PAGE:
Air Monitoring: Garfield Avenue Group
(Site Nos. 114, 132, 133, 135, 137, 143 & 186)
Through July 1, 2017
Project-to-date concentrations
remain within
safety limit
As indicated at left, airborne concentrations of hexavalent chromium at the Garfield Avenue Group of cleanup sites are in compliance with the site-specific acceptable air concentration established by the NJDEP in consultation with the independent technical consultant. Concentrations represent the cumulative average for the duration each monitor is in use.
 
Detailed Reports
Monitor Locations

Protection of human health is a priority during PPG Industries’ clean-up operations at its chromium sites, including the Garfield Avenue Group of sites. To protect the community, PPG is using proven containment and control measures that have been approved by the New Jersey Department of Environmental Protection following a review by the independent technical consultant.

Among these protective measures is a dust-suppression plan designed to prevent excavated materials, including hexavalent chromium, from becoming airborne. Elements of the plan include water misting of work areas, placing tarps on stockpiles of excavated material, spraying surfaces with dust-suppression materials and restricting truck traffic to paved areas.

PPG has installed a combination of fixed and portable air monitoring stations at the perimeter of the Garfield Avenue Group of cleanup sites to ensure safe conditions continue to be maintained during cleanup activities. Some of the monitors are only used while work is taking place but others operate 24 hours a day, seven days a week. Data from these monitors are posted to this website.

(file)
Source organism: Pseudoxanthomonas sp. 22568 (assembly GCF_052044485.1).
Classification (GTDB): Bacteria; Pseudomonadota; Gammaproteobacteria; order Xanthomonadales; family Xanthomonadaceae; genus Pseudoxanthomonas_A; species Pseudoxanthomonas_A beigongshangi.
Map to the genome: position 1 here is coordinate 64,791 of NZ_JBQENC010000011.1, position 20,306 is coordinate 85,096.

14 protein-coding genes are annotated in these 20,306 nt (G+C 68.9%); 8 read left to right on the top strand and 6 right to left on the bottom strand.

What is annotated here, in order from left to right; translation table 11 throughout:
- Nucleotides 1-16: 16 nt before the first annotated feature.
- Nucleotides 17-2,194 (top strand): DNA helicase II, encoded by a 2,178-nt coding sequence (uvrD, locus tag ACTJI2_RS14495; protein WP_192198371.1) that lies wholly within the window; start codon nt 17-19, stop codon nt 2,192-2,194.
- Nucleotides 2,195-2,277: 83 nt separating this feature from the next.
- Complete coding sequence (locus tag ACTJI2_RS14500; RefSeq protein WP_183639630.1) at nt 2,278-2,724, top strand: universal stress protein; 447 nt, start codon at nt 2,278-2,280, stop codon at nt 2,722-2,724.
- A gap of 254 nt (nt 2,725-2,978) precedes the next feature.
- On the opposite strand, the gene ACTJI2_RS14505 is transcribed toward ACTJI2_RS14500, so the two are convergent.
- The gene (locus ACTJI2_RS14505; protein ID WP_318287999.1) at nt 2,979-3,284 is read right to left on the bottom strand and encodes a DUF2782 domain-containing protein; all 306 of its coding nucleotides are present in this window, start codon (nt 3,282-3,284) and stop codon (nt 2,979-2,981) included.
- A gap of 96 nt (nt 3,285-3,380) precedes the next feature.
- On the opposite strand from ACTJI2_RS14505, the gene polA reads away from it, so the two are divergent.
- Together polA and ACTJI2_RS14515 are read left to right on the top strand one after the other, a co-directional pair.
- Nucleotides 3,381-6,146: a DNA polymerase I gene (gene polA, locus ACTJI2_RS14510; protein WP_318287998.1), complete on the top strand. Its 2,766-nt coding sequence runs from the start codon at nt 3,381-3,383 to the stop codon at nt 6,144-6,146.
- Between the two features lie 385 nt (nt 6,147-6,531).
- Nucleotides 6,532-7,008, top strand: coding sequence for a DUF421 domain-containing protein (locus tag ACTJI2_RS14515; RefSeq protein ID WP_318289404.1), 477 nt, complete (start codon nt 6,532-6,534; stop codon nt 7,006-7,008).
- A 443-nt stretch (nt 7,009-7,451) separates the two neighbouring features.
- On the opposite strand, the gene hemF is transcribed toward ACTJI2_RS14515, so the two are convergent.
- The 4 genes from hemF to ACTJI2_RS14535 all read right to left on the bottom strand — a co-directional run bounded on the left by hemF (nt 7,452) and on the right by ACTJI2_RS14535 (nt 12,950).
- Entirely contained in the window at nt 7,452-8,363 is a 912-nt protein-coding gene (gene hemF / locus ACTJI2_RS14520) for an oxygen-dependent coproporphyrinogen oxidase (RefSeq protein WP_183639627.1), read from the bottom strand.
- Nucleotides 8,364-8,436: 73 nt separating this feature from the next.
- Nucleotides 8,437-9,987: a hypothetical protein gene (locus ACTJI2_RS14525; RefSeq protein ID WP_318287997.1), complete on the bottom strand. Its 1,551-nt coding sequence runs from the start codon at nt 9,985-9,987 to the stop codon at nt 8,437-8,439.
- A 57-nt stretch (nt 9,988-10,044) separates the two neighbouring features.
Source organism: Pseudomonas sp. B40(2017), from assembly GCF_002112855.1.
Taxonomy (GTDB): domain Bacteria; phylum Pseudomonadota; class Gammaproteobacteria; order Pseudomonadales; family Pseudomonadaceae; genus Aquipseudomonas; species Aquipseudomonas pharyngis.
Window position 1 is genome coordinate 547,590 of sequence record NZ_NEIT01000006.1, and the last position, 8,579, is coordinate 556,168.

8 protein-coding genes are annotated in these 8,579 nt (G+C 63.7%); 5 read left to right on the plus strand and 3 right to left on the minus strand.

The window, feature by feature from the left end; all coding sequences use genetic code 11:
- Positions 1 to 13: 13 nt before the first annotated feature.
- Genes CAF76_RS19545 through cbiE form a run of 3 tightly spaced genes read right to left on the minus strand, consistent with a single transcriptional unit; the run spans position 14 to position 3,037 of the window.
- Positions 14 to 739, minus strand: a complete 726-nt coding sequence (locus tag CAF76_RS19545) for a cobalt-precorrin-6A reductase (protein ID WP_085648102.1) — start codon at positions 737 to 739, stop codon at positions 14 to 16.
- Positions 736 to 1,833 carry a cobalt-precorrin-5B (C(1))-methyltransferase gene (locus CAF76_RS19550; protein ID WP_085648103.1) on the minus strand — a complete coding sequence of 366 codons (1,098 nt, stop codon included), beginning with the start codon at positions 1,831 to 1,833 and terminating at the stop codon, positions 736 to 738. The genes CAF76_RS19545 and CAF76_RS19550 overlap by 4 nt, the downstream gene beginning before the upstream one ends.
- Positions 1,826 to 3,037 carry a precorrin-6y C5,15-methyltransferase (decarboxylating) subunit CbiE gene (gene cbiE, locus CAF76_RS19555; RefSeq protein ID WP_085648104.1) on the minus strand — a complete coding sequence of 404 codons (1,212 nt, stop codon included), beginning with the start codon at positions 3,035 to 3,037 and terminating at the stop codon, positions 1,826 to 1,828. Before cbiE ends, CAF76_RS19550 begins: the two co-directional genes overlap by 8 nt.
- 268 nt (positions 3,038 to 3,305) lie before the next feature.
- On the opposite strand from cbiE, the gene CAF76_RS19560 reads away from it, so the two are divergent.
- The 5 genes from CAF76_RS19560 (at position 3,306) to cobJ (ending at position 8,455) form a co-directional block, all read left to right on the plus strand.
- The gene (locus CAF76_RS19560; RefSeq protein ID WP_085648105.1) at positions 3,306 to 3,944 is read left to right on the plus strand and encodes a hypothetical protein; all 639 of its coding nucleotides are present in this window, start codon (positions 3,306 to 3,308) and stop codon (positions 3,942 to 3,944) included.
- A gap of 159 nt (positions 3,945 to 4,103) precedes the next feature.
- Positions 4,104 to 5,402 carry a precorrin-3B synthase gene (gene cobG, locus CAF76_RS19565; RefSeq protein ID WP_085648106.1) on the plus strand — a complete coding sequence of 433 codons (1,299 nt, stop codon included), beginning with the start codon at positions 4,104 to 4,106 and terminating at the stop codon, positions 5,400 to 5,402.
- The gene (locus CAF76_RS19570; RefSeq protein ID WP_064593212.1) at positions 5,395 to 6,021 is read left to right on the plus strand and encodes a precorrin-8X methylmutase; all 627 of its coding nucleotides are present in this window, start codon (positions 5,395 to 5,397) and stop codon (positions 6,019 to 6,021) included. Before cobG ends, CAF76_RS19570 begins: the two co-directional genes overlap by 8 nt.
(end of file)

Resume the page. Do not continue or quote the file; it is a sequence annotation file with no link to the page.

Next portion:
Chrome

Air samples are collected, analyzed for chromium and the results are compared to the acceptable air concentration limits established by NJDEP specifically for the Garfield Avenue Group of cleanup sites. The limit for hexavalent chromium at the Garfield Avenue Group of cleanup sites is 49 nanograms per cubic meter of air, which is considered to be protective of human health based on U.S. Environmental Protection Agency assumptions for cancer risk. PPG must meet NJDEP’s acceptable air concentration limit for the duration of the remediation. Monitoring for specific compounds such as chromium requires samples be collected and sent to a lab for analysis.

Dust

Dust, meanwhile, can be measured in real time while work is taking place, allowing workers to take immediate action designed to protect community health if needed. As a result, PPG continuously measures dust as a surrogate for hexavalent chrome at a combination of fixed and portable air monitoring locations. The fixed monitors take measurements 24 hours a day, seven days a week.

The NJDEP-approved air monitoring plan established a limit on total dust of 333 micrograms per cubic meter measured on a 15-minute average basis. This limit was derived based upon hexavalent chromium concentrations at the site. Full-time air monitoring technicians located on site while work is being conducted review these readings to control site operations and implement additional dust-suppression measures as needed to protect the community.